New Device Uses Sunlight To Turn Greenhouse Gases into Clean Fuel

Scientists have developed a device that can use solar energy to turn greenhouse gases into methanol, potentially aiding in the fight against climate change.

The term Photonics was coined by French physicist Pierre Aigrain in 1967. Photonics is the science and technology of light, with an emphasis on applications: harnessing light in a wide range of fields. (Greenhouse )


CORDIS is the Community Research and Development Information Service of the European Union. Accoding to CORDIS, ‘Photonics – the science of generating, controlling and detecting light – is the future!’


CORDIS website states ‘The European Commission has long recognised the potential of photonics to enhance innovation across several industries. In 2009, the Commission defined photonics as one of five European key enabling technologies of this century and invested in this area EUR 700 million through the research and innovation programme Horizon 2020.


A European consortium of scientists called Spotlight specialising in an area of science called Photonics are now developing a new process to turn CO2 in the atmosphere into liquid methanol using sunlight.

The Spotlight project lead by Nicole Meulendijks involves 14 organisations from the Netherlands, Belgium, Switzerland, Italy, Spain and Germany. It has received €5.6m in European funding.

Nicole Meulendijks advises that Within the project, we will jointly develop a photonic device and integrate that into a chemical process concept for production of chemical fuels, powered by direct sunlight. Both the device and the process concept will be validated in the project as small pilot scale prototypes in test runs over multiple days using both artificial and natural sunlight.’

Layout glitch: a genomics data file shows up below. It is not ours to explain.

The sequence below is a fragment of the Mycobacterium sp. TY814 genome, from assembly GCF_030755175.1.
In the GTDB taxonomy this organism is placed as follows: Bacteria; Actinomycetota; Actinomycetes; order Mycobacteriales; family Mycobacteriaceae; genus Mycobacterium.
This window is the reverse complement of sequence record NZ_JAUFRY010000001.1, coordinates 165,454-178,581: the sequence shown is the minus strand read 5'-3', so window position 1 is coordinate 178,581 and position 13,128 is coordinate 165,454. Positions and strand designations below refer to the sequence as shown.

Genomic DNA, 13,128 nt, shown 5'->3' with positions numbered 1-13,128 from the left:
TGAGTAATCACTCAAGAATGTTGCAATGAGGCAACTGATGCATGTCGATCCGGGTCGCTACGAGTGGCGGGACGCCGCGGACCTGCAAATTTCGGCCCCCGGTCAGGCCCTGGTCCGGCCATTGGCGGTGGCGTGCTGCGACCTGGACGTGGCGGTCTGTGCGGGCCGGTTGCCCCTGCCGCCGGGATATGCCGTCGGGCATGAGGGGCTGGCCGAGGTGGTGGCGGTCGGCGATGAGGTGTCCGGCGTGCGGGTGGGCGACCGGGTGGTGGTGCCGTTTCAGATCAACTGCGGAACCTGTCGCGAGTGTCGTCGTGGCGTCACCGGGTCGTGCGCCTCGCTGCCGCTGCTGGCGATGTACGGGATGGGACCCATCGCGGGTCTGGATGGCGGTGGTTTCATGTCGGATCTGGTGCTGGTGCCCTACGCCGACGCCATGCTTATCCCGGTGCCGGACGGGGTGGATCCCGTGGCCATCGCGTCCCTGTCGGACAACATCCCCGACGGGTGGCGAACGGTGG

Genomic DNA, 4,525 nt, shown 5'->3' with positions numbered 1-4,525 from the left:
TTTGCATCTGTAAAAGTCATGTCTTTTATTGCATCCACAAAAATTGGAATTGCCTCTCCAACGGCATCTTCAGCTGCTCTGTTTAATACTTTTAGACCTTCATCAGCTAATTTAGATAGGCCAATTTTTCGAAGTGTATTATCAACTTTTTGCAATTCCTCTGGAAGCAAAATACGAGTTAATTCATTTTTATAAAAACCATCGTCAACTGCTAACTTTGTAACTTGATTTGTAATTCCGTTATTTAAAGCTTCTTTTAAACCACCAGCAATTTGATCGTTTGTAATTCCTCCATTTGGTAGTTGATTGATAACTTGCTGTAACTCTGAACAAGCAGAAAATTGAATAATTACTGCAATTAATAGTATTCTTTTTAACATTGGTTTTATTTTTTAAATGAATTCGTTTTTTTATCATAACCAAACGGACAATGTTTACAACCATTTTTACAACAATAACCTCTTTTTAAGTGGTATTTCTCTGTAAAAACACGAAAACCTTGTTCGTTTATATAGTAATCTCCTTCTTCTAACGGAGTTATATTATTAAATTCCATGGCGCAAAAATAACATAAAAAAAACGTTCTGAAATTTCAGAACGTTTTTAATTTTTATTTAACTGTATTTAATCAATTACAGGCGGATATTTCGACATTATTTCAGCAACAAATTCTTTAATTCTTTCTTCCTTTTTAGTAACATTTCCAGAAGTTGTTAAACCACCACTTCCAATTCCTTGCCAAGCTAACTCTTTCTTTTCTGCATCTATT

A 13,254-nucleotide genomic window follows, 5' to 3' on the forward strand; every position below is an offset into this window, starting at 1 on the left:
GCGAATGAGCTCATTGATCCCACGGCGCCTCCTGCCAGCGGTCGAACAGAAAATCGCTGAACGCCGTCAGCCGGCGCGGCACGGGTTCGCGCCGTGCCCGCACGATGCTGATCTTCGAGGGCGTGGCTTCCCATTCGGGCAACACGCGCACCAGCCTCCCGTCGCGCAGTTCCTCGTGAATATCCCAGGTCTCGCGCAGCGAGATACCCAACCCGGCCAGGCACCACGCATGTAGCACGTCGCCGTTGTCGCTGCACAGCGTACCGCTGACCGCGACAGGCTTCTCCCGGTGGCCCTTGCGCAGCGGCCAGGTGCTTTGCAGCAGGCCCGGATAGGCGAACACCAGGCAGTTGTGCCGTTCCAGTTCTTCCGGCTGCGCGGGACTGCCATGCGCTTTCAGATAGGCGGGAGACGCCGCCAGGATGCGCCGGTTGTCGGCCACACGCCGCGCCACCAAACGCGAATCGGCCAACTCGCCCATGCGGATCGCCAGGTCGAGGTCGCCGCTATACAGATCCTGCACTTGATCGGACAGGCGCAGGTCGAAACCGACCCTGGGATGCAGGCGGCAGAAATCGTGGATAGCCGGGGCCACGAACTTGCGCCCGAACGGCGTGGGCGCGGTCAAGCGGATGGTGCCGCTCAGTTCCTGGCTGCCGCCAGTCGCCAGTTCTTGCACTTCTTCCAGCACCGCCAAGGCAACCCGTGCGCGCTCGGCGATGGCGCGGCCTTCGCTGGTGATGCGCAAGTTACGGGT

When completed this project could convert carbon dioxide and green hydrogen into methane and carbon monoxide, which is used as the starting material for creating methanol liquid fuel.


Methanol is most commonly produced on a commercial scale from natural gas and coal. This device could be a real game changer in preventing global warming and could offset up to 2.7bn tonnes of CO2 every year if successful.

Methanol is widely used for industrial purposes. Nearly to half of the world’s methanol is used in energy applications.  It is increasingly used by factories and for electricity generation, as a liquid fuel is used to power cars, buses, trucks and ships.


Methanol is used to produce methyl tertiary butyl ether (MTBE), a gasoline component that improves air quality, and dimethyl ether (DME), a clean-burning fuel which can be blended into liquified petroleum gas (LPG) or used as a diesel substitute. 

Project coordinator Nicole Meulendijks stated, “Climate change, one of the biggest societal challenges of our day, can be tackled with light technologies by taking greenhouse gases that trap heat close to the Earth and turning them into something useful,”


The technology is currently at a stage known as TRL4 and will progress to TRL5 at the end of the project (end 2023). TRL (Technology Readiness Levels) is an international standard rating system developed at NASA during the 1970s. TRLs help in measuring the progress of a project.



There is a little bit of a way to go before the public can expect to see the results of this new Photonics technology in operation, TRL 6 is the stage of minimum viable prototype (MVP), TRL levels go all of the way upto TRL 9 when the project in NASA terminology is ‘flight proven’.


While it may be a few years before we see this technology in action, it is the development of technology in scientific area of Photonics that may ultimately hold the key to our best chance to save the planet from the dangers of climate change.


This is a developing story.


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